In interviews, Ms. Kennedy has said that should she be chosen for the Senate job, she is “going to comply with every kind of disclosure that’s available.”

When she first went to work for Mr. Klein in October 2002, the job was a break from her former low profile. With fanfare, Mr. Klein put Ms. Kennedy in charge of raising money for the public schools from private sources, and said she would work closely with the department’s affiliated nonprofit organization, the Fund for Public Schools.

The department also announced that she would be in charge of the office of special adviser for the arts, and volunteer efforts like tutoring and mentoring. The next year’s official guide to New York City government listed Ms. Kennedy fifth from the top on the list of executives in the office of the chancellor.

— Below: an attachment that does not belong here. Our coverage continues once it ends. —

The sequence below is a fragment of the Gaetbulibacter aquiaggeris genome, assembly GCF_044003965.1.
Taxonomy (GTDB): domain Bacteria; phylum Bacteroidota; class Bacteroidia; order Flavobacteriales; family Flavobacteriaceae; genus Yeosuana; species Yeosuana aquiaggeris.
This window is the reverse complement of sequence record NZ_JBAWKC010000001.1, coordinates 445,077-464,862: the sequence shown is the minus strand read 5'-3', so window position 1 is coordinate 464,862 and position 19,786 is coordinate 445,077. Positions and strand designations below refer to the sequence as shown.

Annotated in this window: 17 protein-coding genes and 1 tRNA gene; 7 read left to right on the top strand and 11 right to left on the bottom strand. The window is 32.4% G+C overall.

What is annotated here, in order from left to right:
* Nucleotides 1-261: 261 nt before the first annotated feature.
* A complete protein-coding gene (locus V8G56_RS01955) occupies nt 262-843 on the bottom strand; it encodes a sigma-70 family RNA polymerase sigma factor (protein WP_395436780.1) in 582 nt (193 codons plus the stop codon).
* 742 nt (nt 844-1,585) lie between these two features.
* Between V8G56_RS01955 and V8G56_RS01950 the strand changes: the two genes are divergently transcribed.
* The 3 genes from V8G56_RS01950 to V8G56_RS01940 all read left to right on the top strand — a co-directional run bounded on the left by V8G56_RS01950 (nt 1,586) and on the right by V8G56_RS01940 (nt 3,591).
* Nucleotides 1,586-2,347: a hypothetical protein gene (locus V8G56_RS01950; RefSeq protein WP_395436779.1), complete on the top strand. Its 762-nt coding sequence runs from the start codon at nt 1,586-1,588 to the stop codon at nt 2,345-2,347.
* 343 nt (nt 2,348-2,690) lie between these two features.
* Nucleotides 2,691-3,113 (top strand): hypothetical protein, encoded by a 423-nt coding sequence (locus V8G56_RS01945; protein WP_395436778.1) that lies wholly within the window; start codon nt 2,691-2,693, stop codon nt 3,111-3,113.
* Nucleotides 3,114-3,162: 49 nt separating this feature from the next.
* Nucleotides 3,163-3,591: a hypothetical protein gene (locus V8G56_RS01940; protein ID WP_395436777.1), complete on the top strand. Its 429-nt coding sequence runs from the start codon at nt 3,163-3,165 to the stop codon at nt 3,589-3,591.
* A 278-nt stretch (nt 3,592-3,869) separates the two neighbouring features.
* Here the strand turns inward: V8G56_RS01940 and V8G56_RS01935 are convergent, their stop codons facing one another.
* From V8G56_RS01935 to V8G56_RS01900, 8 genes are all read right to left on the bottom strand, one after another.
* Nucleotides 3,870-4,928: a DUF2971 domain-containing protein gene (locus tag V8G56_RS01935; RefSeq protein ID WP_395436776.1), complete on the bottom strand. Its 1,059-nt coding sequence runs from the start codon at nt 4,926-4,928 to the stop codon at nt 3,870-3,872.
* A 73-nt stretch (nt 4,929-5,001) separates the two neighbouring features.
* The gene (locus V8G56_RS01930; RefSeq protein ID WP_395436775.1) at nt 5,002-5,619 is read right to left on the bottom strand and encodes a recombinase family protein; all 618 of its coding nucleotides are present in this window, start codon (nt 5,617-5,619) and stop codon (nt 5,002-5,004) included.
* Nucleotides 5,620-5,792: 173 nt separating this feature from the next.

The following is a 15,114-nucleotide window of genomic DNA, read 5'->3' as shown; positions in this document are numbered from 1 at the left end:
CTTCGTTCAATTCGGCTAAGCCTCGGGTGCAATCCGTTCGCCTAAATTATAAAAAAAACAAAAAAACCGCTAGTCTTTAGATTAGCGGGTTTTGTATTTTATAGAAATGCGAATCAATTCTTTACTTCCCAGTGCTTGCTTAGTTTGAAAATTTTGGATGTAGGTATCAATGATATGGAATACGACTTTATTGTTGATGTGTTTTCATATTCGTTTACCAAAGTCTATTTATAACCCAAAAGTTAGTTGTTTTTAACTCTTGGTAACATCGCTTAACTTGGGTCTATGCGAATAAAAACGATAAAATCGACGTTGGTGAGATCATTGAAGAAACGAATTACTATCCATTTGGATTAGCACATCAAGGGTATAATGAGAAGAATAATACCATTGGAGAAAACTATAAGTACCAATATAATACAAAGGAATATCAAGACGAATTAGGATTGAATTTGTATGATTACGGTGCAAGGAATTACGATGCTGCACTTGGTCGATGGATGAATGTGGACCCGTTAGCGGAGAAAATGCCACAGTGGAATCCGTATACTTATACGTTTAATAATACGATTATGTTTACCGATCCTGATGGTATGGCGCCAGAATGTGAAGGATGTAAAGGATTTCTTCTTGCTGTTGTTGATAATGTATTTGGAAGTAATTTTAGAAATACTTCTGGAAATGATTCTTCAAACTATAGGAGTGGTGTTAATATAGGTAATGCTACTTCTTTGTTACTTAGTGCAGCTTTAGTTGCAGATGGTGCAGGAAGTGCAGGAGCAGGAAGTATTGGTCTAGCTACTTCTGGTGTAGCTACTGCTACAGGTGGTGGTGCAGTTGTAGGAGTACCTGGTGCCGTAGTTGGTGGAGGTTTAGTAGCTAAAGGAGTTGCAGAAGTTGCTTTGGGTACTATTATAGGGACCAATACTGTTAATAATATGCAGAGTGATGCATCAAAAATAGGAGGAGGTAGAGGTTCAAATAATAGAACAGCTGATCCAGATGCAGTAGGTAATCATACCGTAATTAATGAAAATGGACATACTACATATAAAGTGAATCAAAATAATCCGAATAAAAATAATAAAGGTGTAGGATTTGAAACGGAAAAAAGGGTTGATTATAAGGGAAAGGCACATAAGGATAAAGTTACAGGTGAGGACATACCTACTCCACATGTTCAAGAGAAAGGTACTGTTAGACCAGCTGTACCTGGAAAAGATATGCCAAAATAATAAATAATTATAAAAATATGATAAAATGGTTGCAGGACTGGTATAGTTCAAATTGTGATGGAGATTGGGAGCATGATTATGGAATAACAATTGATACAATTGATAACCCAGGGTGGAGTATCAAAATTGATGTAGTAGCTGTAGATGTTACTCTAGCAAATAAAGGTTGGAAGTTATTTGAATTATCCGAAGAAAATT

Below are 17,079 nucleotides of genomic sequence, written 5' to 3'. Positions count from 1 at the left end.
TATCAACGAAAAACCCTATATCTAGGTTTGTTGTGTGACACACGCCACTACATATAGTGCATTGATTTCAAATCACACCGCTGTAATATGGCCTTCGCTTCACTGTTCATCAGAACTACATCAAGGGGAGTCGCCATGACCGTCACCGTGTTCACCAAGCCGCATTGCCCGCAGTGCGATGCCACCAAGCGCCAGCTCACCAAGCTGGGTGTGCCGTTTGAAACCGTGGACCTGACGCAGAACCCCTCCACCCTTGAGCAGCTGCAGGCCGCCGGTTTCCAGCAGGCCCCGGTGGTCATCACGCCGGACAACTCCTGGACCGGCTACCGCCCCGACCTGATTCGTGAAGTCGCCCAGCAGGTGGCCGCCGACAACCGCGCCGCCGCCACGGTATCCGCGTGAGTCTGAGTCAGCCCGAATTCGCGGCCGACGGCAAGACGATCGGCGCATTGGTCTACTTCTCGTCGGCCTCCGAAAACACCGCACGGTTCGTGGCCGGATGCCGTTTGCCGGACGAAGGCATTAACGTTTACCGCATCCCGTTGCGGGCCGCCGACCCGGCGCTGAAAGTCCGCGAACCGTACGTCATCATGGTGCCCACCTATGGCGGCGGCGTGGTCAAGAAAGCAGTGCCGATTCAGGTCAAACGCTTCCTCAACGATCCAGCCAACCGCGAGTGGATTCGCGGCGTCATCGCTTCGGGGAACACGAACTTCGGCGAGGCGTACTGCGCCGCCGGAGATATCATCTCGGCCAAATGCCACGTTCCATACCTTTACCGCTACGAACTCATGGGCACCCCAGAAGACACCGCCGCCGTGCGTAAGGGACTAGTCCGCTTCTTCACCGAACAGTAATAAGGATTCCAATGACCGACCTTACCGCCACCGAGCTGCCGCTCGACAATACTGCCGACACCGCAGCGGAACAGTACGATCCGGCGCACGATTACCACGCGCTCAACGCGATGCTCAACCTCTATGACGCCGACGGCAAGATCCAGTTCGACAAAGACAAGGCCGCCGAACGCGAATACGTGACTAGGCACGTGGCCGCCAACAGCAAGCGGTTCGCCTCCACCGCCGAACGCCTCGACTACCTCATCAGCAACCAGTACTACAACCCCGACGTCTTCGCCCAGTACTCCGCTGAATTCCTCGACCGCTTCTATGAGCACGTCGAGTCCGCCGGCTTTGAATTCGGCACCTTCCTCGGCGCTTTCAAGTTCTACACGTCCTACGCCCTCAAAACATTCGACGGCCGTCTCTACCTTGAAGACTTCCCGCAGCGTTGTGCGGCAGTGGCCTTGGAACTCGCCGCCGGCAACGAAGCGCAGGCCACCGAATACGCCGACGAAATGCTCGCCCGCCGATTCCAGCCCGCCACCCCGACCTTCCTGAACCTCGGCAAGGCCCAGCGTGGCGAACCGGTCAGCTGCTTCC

By the middle of 2003, the department announced that Ms. Kennedy had second thoughts about accepting the $90,000 salary initially offered and would instead work for $1 a year.

City officials told The Daily News that July that she alone among those who had elected to forgo a paycheck would not be filing disclosure forms for the prior year because “the Ed Department deleted salary specifications from Kennedy’s specially created post.”

But people who drew nominal salaries at other city agencies at the time were still required to file. Deputy Mayor Daniel L. Doctoroff filed, as did Andrew Alper, then serving as chief of the Economic Development Corporation.

“The department determined that she did not fall into any of the categories in the pre-2004 disclosure law,” that governed the filing for 2002, said Michael Best, the general counsel for the Department of Education. Likewise, he said, Ms. Kennedy was not obliged to file for 2003 or 2004 because “she did not fit into any of the categories” once the law changed and the department concluded that “she did not have any policymaking position at the Department of Education.”